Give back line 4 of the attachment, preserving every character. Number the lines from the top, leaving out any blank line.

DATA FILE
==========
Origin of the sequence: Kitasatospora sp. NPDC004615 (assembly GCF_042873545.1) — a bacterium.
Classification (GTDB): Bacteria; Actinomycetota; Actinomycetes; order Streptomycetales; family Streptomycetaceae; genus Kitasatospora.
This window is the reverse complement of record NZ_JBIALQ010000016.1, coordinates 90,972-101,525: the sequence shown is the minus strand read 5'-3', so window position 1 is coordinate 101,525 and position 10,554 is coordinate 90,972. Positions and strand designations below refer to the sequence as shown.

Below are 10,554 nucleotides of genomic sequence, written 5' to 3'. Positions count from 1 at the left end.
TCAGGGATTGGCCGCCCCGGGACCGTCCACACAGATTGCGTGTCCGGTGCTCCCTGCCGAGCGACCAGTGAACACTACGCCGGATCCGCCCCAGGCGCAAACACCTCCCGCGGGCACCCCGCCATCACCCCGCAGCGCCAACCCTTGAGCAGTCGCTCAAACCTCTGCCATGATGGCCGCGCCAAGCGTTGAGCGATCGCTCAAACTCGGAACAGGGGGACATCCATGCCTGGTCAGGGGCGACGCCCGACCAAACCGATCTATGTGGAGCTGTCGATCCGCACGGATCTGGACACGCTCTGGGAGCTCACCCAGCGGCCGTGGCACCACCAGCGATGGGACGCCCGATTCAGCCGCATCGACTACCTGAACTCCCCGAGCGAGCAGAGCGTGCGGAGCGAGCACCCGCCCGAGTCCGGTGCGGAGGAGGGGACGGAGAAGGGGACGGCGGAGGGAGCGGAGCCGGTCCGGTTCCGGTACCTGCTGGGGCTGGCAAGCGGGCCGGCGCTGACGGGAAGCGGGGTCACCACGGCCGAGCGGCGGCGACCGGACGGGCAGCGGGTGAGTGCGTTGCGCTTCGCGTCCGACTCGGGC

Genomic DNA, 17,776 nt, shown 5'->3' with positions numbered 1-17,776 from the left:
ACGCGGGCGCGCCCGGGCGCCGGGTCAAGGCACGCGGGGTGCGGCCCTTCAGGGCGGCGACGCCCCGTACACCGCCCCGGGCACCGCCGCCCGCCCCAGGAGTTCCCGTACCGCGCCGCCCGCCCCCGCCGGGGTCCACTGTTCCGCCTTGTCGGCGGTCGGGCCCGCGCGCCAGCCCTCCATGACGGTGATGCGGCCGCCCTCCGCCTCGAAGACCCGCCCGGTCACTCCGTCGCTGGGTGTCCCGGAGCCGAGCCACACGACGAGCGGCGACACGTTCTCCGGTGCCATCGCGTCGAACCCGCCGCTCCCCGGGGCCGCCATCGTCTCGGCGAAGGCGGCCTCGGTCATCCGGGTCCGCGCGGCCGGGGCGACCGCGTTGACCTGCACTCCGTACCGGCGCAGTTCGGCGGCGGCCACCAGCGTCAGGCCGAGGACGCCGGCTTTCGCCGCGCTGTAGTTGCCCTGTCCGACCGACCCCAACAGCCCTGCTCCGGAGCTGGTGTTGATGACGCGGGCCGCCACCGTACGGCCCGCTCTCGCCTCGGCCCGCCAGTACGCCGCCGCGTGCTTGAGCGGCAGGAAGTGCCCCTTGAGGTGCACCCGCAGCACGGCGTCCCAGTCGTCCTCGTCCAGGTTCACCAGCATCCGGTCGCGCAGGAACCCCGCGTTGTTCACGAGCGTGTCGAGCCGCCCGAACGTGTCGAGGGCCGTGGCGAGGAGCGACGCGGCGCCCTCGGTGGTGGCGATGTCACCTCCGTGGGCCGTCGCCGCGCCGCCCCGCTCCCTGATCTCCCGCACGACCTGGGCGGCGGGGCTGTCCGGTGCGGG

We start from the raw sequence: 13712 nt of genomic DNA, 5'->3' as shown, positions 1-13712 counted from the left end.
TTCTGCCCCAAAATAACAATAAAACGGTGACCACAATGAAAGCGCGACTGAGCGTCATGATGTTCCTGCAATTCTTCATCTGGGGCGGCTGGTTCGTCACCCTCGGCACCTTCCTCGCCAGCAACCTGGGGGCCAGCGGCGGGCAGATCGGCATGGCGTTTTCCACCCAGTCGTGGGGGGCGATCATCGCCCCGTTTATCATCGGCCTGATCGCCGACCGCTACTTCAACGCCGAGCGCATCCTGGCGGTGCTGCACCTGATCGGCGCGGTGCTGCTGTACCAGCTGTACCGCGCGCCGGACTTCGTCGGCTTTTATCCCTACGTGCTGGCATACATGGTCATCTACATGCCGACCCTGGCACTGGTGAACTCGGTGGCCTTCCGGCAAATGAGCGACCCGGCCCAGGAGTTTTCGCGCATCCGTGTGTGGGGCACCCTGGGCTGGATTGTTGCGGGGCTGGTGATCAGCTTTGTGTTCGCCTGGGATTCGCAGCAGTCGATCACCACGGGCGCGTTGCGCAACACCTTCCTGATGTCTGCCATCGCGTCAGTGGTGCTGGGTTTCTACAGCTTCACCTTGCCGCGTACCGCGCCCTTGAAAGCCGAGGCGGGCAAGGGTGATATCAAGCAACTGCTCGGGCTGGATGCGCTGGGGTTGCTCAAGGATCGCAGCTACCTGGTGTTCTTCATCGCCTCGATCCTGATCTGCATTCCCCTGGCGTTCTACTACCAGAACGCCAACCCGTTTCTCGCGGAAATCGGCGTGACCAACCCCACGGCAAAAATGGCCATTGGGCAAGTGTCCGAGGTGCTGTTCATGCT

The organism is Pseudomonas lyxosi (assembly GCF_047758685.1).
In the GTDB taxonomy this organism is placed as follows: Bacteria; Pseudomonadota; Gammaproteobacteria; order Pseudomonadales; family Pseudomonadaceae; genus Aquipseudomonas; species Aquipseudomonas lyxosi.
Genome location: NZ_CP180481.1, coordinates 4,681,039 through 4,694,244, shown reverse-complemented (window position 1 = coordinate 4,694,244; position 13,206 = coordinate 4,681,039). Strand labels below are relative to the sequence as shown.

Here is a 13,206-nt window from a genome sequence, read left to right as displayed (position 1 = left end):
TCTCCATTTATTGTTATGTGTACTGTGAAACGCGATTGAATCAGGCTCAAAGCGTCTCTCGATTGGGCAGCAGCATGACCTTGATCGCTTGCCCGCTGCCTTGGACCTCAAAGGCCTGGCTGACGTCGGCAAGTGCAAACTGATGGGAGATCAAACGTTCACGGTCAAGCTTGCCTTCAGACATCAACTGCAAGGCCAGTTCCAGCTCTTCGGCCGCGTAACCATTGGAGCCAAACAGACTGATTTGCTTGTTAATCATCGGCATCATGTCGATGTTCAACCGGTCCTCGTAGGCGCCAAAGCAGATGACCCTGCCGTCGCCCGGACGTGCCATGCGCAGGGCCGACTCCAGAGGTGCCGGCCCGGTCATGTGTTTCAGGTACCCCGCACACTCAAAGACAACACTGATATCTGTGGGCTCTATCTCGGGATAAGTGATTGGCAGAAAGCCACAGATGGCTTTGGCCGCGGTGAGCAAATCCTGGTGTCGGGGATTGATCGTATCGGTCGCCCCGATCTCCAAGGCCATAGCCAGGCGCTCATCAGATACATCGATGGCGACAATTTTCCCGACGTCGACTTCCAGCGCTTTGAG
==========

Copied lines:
Below are 10,554 nucleotides of genomic sequence, written 5' to 3'. Positions count from 1 at the left end.